Predator Skulls: 10 Mistakes It Needs To Avoid

The Predator is on the hunt but it needs to watch out for these franchise boobytraps.

The Predator

The Predator is back on the hunt. Filming has now wrapped on Predator Skulls, which will be the first new entry in the franchise since 2018's poorly-received The Predator.

Shane Black's previous attempt to bring back the dread-locked alien did well at the box office, earning more than any other previous chapter, but was soundly lambasted by critics, garnering a subpar rating of 33% on And, while it made more than any other instalment, it cost 88 million to produce and its 160 million worldwide box office tally did not warrant a continuation of Black's vision for the series.

Dishearteningly for fans, this was not the first time a filmmaker attempted to revive the franchise only to have it fizzle. The Robert Rodriquez-produced 2010 relaunch, Predators, fared better with critics, but also failed to make enough of a splash at the box office to have a sequel greenlit.

Why does this cult favorite blockbuster property continue to land with a thud? Why can't filmmakers replicate the formula that made the Arnold Schwarzenegger original an enduring classic?

Every time the franchise is revived, its directors seem to forget what makes the series special. The formula shouldn't be hard to replicate, yet each new entry underwhelms.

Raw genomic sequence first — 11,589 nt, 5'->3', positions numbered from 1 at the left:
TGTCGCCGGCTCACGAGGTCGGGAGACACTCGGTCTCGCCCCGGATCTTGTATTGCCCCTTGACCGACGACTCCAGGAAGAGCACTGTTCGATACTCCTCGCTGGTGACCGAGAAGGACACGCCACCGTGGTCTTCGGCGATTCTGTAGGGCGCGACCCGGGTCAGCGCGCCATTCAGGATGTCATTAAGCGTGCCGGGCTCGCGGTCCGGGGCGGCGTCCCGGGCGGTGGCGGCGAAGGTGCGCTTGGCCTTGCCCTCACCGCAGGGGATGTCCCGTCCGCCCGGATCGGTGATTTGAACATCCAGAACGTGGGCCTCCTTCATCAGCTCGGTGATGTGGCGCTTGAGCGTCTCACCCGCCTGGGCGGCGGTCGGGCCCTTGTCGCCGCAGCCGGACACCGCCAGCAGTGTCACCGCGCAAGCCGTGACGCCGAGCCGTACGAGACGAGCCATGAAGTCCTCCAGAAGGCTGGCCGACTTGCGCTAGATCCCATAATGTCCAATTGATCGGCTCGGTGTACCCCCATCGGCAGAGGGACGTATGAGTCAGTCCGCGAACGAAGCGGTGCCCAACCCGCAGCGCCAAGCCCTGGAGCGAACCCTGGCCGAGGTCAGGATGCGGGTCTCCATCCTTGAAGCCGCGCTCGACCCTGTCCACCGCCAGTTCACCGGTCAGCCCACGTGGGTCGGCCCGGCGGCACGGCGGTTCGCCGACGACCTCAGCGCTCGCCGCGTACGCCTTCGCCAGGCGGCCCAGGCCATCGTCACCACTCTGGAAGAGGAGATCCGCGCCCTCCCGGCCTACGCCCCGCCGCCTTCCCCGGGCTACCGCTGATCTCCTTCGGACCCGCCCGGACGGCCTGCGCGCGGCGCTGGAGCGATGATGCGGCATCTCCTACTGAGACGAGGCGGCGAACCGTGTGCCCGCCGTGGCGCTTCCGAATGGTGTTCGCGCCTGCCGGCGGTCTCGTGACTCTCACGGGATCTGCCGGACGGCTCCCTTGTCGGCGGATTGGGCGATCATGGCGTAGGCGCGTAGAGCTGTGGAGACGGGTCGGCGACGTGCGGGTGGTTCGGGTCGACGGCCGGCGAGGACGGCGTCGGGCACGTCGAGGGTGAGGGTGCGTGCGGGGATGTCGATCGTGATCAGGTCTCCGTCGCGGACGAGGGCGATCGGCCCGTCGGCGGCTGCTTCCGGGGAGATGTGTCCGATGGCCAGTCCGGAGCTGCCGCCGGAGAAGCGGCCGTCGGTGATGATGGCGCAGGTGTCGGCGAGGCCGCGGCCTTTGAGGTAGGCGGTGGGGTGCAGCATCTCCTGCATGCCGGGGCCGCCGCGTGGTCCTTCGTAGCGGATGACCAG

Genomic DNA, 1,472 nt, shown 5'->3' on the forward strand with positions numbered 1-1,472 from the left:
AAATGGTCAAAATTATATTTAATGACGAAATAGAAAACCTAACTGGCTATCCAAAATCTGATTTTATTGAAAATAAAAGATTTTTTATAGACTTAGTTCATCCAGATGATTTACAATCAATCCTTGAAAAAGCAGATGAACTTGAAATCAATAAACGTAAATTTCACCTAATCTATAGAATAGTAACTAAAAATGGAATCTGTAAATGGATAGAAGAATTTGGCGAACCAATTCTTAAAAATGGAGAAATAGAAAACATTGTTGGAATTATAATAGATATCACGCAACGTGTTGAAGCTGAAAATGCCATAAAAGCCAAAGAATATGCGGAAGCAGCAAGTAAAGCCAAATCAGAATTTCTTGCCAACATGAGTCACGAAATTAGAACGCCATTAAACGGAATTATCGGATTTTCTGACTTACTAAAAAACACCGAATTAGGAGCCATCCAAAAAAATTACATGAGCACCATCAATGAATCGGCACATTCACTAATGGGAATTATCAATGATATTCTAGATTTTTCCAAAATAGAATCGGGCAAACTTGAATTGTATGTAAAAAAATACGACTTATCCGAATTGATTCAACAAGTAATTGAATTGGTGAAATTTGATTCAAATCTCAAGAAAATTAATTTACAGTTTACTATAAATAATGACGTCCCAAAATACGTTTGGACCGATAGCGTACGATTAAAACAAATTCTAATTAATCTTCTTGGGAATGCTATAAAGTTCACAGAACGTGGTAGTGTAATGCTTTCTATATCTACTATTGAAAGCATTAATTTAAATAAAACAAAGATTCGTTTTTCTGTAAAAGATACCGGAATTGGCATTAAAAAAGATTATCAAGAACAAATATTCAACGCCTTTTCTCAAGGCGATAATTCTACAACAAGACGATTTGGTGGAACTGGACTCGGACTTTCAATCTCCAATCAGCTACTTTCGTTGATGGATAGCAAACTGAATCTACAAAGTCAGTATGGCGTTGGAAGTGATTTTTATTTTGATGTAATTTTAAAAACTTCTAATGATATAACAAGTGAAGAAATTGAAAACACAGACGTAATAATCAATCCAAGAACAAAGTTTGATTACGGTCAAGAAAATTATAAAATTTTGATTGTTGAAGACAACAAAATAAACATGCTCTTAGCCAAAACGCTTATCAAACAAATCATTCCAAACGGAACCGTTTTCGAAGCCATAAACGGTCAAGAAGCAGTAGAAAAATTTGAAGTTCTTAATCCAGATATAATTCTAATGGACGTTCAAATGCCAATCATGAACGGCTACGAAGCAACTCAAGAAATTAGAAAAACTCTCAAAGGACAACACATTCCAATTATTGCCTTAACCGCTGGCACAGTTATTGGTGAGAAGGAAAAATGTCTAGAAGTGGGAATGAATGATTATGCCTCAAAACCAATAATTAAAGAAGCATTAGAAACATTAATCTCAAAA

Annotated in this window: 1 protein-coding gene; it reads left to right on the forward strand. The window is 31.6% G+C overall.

If Predator Skulls wants to finally make the Predator a viable cinematic universe these are the 10 biggest blunders it needs to avoid.

10. Don't Show Too Much Of The Predator... Right Away

The Predator

The first Predator is a brilliant exercise in tension-building. At first, the movie plays like a run-of-the-mill 80s actioner about a rescue team on a covert mission. It's only gradually that the audience is made aware that something more sinister than guerilla warfare is afoot when members of the team are picked off one-by-one.

By the time the titular alien hunter makes an appearance, director John McTiernan has built him up as a horrifying spectre that can strike at any time.

It is only during the climax that we get to see the Predator in its full glory as it dukes it out with Arnold Schwarzenegger's Dutch Schaeffer. If Skulls wants to replicate some of the feel of the first movie and generate a certain amount of suspense, it needs to make the Predator an unseen force that strikes down its prey seemingly at will.

This was how the first instalment managed to make an elite military force that was armed to the teeth feel like the underdog in their battle for survival.

While special effects have improved significantly since the original was released, suspense rather than FX should be the order of the day.


I'm YA writer who loves pulp and art house films. I admire films that try to do something interesting.